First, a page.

Luxembourg, long regarded as an economic haven, is facing growing economic challenges. The results of the Economic Barometer for the second half of 2023, published on 9 November by the Chamber of Commerce, point to a difficult context for businesses.
The barometer assesses a country’s economic health by aggregating key indicators such as business confidence, economic activity, employment, profitability, investment and economic outlook. The survey, carried out between 18 September and 6 October among 647 companies (with at least six employees), reveals a deterioration in the business climate. Certain sectors, such as construction, Horeca (hotels, restaurants and cafés) and industry, are particularly affected by this negative trend.
Falling confidence, uncertain outlook
For the first time since the start of the health crisis, the barometer’s overall score has fallen below 50 out of 100 (48.9). This drop of 1.8 points compared with the first half of 2023 reflects a clear deterioration in business confidence. All the main economic indicators--including confidence in the future of the business, confidence in the future of the economy, past and future activity, employment, profitability and investment--are down.
The proportion of business leaders who say they are “confident” or “very confident” in the economy has fallen significantly since the beginning of 2022, dropping from 87% at the end of 2021 to 64%. However, confidence in the future of their own business remains stable, with 74% of entrepreneurs optimistic. Nevertheless, confidence in the industrial sector has fallen significantly, by 15 points in the space of six months.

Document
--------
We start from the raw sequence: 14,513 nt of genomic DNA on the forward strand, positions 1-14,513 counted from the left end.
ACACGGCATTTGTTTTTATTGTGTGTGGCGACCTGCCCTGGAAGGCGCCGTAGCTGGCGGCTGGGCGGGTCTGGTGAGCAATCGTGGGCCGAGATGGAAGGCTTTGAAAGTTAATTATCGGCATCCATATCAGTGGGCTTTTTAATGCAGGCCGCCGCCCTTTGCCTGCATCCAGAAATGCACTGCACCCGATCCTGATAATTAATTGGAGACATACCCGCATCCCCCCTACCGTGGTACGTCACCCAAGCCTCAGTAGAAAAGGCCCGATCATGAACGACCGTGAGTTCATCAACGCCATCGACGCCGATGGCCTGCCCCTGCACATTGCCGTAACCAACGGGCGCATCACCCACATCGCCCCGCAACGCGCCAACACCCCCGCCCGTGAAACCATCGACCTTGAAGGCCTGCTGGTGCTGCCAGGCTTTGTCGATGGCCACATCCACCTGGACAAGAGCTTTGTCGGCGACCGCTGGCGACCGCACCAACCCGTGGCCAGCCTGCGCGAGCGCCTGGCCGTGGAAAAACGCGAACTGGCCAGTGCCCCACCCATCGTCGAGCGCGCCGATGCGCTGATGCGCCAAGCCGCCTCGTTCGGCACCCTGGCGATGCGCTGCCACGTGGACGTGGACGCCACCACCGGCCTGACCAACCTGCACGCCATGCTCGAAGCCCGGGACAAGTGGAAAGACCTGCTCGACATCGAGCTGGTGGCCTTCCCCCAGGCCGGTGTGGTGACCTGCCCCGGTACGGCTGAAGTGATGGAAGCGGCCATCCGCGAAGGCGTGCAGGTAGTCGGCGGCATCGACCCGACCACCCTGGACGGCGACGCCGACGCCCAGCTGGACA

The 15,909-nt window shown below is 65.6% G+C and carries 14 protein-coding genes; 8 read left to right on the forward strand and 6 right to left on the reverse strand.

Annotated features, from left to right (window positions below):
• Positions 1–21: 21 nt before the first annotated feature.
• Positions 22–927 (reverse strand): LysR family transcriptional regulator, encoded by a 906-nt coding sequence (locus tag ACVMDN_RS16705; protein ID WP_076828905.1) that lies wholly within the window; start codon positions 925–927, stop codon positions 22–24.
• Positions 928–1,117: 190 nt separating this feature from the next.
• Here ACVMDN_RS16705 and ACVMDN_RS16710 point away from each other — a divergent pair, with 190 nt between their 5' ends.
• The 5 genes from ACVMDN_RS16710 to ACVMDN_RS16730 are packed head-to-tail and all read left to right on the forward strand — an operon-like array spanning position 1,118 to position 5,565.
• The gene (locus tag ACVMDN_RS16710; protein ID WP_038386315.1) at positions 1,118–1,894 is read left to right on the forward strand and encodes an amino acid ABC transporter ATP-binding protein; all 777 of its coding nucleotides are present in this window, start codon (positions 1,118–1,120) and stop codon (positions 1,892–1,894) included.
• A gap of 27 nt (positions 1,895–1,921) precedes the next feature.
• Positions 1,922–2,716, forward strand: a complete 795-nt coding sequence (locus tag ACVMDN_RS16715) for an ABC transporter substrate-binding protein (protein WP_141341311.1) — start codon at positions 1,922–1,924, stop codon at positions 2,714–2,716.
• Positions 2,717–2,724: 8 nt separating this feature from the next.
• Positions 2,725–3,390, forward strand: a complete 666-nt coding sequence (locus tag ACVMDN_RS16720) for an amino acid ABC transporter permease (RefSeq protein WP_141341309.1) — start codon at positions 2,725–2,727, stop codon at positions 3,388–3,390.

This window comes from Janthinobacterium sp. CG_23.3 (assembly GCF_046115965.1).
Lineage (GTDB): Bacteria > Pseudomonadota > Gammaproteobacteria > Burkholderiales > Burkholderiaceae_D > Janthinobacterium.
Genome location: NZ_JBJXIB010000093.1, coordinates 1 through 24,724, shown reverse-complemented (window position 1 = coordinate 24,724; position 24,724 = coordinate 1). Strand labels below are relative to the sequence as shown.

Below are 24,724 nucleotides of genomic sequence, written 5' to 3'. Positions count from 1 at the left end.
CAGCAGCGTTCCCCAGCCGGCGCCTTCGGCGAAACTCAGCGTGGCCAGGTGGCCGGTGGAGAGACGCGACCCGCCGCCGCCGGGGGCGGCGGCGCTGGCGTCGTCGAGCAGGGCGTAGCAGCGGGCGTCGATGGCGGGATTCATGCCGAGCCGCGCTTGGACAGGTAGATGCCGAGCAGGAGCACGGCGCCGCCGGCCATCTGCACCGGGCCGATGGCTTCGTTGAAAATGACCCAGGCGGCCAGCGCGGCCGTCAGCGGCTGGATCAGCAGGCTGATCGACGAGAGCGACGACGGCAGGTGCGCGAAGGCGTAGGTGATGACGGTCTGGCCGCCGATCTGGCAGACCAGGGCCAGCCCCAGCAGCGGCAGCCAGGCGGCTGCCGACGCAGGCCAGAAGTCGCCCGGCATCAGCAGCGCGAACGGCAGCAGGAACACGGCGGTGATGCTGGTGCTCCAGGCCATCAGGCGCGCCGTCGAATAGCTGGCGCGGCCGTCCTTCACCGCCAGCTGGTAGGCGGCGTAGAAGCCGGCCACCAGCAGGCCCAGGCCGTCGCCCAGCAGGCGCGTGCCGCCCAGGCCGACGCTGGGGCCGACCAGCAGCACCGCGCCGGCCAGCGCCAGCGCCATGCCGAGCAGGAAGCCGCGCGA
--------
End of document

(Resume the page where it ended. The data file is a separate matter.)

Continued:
This loss of confidence is mainly due to the slowdown in economic activity, with 54% of businesses reporting stagnation over the past six months, while 27% have recorded a decline. The short-term outlook remains pessimistic, particularly for the construction, manufacturing and Horeca sectors.
The “second effect of inflation”
Luxembourg is facing what Chamber of Commerce director Carlo Thelen describes as “the second effect of inflation.” On the one hand, the rapid and significant rise in interest rates, introduced by central banks to counter inflation, is compromising their ability to finance new projects. On the other, wage indexation--despite being advantageous in periods of moderate inflation--becomes a financial burden when prices soar.
To mitigate these challenges, the Chamber of Commerce is once again calling for a reform of wage indexation. This proposal is based on three pillars: limiting indexation to a single annual adjustment, capping indexation at 1.5 times the median monthly wage and making indexation degressive above four times this median wage. In addition, it recommends the introduction of indexation based on a sustainable basket to ensure economic stability.
The results of the barometer illustrate the need for structural reforms to revitalise the economy. Thelen stresses the urgency of these reforms, emphasising that specific tax measures for SMEs can help attract and retain talent, support companies’ digital and environmental transitions, encourage investment and stimulate entrepreneurship.
This article was originally published in Paperjam. It has been translated and edited for Delano.